When fostering it is important that we support our children and young people's contact with their birth family, where appropriate and safe to do so. Keeping up regular contact whether in person or over the phone is important as it helps children and teenagers maintain their identity. Maintaining contact between the child and their direct family will help the relationship stay strong for if the child returns home.
Contact between children and parents or siblings may only be permitted if previously agreed by the child's social worker and set out in the child's Placement Plan.
We asked our Futures Group, supervising social worker to help explain the arrangements between a foster child and their birth family.
Will the foster child see their family unsupervised?
"Some family time has to be supervised by a social worker or other professionals to ensure the safety of the child within family time. Some family time is unsupervised and plans are less structured whilst for other children, there is a clear structured plan for when a child can see their family."
What is a foster carers role in 'family time' plans?
"The role of a foster carer within these plans is to support the child in their care, to ensure the child is prepared and available for planned family time, to support them prior and following the family time and also to observe any impact on the child from family time with birth family. Foster carers can also play an active role in family time and attend with the child and be part of their family time sessions if this is in the best interests of the child and has been agreed fully by all involved."
Do all foster children get to see their birth families?
"On some occasions, there is no family time for children, this is quite rare as many looked after children will continue to have family time with their birth family to ensure they maintain their relationships and identity whilst being cared for by their fostering families. If a child has no family time in their plan, this can be for several reasons, such as, it is deemed not in the best interests of the child to maintain the relationship with that person, there is a known risk which could not be managed in the best interests of the child, the child may refuse to see their family or family may disengage from the family time plan. However, the majority of children will maintain links to their birth family via family time and the role of a foster carer is integral in family time to ensure the best possible outcome for children."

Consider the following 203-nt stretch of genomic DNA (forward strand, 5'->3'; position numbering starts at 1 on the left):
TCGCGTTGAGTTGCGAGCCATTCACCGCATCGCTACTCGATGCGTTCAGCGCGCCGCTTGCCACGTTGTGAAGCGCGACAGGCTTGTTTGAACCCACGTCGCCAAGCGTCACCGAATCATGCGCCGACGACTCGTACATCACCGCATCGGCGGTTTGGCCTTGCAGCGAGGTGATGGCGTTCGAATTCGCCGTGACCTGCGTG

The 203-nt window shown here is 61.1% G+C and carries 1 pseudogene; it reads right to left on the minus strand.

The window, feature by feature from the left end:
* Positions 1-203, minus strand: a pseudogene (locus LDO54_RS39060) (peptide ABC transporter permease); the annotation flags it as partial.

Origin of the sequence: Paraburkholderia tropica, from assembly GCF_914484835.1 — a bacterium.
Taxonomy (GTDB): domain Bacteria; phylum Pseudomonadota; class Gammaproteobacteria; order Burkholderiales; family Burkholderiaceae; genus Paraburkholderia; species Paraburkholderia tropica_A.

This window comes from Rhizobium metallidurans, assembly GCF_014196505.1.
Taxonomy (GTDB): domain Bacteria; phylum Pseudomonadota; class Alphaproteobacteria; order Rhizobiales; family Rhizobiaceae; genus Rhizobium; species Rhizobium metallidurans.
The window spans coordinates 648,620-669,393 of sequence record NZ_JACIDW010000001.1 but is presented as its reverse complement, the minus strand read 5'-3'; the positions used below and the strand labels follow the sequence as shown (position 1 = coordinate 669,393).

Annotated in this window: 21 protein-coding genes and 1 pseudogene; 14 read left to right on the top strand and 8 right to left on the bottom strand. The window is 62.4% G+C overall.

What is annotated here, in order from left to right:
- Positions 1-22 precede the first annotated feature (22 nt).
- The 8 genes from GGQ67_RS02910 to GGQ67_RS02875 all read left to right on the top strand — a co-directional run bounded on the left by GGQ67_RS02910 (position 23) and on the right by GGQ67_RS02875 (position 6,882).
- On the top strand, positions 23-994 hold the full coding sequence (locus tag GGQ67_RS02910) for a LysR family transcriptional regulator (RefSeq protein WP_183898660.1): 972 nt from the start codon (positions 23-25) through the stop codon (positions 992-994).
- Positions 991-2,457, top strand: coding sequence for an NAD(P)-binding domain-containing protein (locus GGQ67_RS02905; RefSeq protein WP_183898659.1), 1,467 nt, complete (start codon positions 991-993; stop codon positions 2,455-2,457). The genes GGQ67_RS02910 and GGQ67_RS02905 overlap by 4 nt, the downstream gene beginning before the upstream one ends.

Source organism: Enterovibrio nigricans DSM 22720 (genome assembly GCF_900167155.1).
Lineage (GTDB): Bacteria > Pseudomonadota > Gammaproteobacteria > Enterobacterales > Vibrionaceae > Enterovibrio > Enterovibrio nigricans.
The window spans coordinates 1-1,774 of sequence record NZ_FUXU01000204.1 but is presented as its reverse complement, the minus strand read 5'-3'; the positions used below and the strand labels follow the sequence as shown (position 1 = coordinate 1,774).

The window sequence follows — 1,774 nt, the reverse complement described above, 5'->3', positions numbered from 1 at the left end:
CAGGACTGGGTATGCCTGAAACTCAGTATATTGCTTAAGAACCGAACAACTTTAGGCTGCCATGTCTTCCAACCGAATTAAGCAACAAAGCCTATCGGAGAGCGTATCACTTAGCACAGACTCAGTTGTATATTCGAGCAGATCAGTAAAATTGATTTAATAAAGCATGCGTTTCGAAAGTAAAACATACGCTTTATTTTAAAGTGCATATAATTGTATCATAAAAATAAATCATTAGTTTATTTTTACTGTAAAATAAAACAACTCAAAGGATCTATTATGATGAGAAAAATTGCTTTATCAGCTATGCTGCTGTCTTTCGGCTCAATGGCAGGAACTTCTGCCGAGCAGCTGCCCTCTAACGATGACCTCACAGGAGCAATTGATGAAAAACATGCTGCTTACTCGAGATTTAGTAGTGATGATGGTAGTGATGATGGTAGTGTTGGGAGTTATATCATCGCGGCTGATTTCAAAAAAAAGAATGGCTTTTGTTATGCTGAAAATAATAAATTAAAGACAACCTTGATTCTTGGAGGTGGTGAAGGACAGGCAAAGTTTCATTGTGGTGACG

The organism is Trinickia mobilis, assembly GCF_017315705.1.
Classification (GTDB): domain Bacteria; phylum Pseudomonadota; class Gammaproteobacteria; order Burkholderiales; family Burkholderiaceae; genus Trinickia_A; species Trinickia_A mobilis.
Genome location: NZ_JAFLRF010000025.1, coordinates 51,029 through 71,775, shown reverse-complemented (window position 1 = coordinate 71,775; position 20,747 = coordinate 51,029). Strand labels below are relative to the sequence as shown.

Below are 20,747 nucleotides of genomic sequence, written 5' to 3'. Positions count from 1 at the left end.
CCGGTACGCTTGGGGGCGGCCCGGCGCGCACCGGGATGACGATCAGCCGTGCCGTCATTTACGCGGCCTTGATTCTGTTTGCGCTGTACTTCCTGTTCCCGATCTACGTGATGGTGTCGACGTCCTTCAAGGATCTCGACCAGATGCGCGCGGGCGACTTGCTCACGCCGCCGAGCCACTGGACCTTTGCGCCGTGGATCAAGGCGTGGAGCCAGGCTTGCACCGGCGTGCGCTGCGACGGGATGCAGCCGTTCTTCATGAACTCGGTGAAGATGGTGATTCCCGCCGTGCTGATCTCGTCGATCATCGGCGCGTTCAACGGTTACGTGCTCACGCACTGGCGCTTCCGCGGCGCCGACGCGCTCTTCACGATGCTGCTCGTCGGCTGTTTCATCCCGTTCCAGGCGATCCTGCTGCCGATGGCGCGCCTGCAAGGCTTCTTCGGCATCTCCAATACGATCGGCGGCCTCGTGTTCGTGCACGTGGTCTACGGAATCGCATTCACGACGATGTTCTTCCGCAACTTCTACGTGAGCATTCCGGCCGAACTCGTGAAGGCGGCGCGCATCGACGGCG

How often does the child see their birth family?
"Decisions around family time, who is involved, frequency, and if supervision is required or not is generally decided by the social worker for the child, sometimes within legal proceedings and sometimes agreed with the care team for the child. Every child will have a unique plan for family time with their birth family. This can vary greatly and takes into account considerations such as the plan for the child, the relationship between the child and the family, other significant people in a child’s life such as cousins, grandparents, aunts and uncles, and siblings who the child does not live with."
Ways foster carers can support birth family contact:
• Be transparent on the schedule for contact
• Have open conversations about their birth family
• Provide a safe environment for them to return to
• Talk to them about what they will be doing when they see their family
• Don’t be judgmental about their birth family, this could confuse the child and cause negative thoughts.
• Allow the child time alone after to process their meeting
If you think you can provide a safe and loving home, and support a foster child in having regular contact with their birth family, you can get in touch today by filling out a form or calling us on the number below.